12 Best Electric Bikes (2020): Lightweight, Affordable, Folding, and More

Around the country, bars, restaurants, and other public spaces are closed or have limited service. Public transportation is becoming a more iffy proposition, and cities are closing streets to give pedestrians more room to move around near their homes.

Enter: the electric bike. You don’t need to be physically fit to ride one. It gets you outside, reduces fossil fuels, reduces congestion, and it’s fun. Over the past few years, we’ve tried almost every kind of ebike there is, from heavy-duty cargo bikes to high-end mountain bikes. Whether you’re tooling around your neighborhood buying wood chips from the hardware store or trying to trim a few miles off the ride for a socially distanced visit, we have the best ebike for you.

We will be continuing to test and ride bikes, so if you don’t see one you like now, be sure to check back later. Once you get one, check out our favorite biking accessories and gear for a bikepacking adventure.

Have questions about electric bikes? Join the conversation in the comments section below. (Register here for an account.)

Updated for September 2020: We removed several older picks, added new information, and added new bikes, like the Cannondale Quick Neo SL.

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  • Photograph: Specialized 

    The Best Bike

    Specialized Turbo Vado SL Equipped

    When I had to return this electric bike (9/10, WIRED Recommends), I almost cried. The tiny, but powerful, custom motor and slim battery are integrated into the frame, so it doesn’t even look like an ebike. The XS frame weighs 33 pounds, only a few more than a regular steel bike. It has a hybrid frame with flat handlebars that make it easy to maneuver on a variety of surfaces, whether you’re scooting along at 28 miles per hour or bumping through trees at your local park.

    Specialized’s Smart Control system means you don’t have to adjust assistance while you’re riding, or worry about having enough battery to get home. A hidden shock in the head tube cushions the blow from any unexpected potholes. Even the accessories are top-notch, like long, flexible custom fenders that slice water down and away from you in the rain. I put 40 miles on it in three days. It was so fun that it was hard to hop off.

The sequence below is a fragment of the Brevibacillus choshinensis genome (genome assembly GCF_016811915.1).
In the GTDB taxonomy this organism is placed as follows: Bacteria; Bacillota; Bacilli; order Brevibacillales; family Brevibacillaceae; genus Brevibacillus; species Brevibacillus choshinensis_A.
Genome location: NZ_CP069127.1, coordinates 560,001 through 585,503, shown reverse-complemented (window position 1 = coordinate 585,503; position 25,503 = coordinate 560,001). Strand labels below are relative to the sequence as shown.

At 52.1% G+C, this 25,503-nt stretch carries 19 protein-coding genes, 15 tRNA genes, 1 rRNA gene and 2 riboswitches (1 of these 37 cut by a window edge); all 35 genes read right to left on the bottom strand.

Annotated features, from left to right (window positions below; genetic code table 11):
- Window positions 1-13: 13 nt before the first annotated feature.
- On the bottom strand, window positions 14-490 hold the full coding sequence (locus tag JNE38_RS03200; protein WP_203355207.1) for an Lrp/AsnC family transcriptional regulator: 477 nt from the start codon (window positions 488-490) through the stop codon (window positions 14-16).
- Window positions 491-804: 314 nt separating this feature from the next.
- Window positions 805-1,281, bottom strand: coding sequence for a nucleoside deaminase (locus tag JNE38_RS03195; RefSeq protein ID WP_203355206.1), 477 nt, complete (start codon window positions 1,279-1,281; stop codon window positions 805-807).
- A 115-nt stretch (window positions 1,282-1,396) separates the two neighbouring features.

• Photograph: Rad Power Bikes

    Best Utility Bike

    Rad Power Bikes RadRunner

    No matter which bike I recommend, most people I know personally buy this one. It has a seemingly magic blend of affordability and usefulness. Seattle-based Rad Power Bikes ships its bikes direct-to-consumer, and rather than working exclusively with companies like Bosch and Shimano, it also develops its own custom hub-motor drivetrains with a number of different vendors. Extras like aluminum pedals and extra gears are stripped off in favor of a burly 120-pound rear rack and big, stable, custom Kenda tires.

    Almost anyone can use the RadRunner (7/10, WIRED Review)—whether you want a comfy cruiser for beach rides, a stable seat for your 4-year-old, or you just want to ditch your gas-powered Vespa.

    Alternative: RadRunner also has a more cargo-friendly RadWagon 4 coming out soon. And if you’ve never been on a bike before, the Elby S1 also has an easy step-through frame and premium trimmings (like Tektro hydraulic brakes). It’s much more expensive, though $3,000 at Amazon).

  • Photograph: Propella 

    The Best Affordable Bike

    Propella 7-Speed (V3.4)

    Who am I kidding? Unless you’re already an ebike enthusiast, you probably want one that’s cheaper, and for these, that means as close to $1,000 as possible. That’s a hard proposition if you want a reliable motor and a frame that won’t buckle at 15 mph.

    Propella’s direct-to-consumer 7-speed (8/10, WIRED Recommends) is the best cheap bike we’ve found. Reviewer Parker Hall noted that it has trustworthy components like a Samsung battery and Shimano disc brakes, and nifty accessories like a cool suspension seat. At 39 pounds, it’s also pretty light for an ebike! It ships directly to you, too, which is handy if you’d like to avoid a bike shop right now.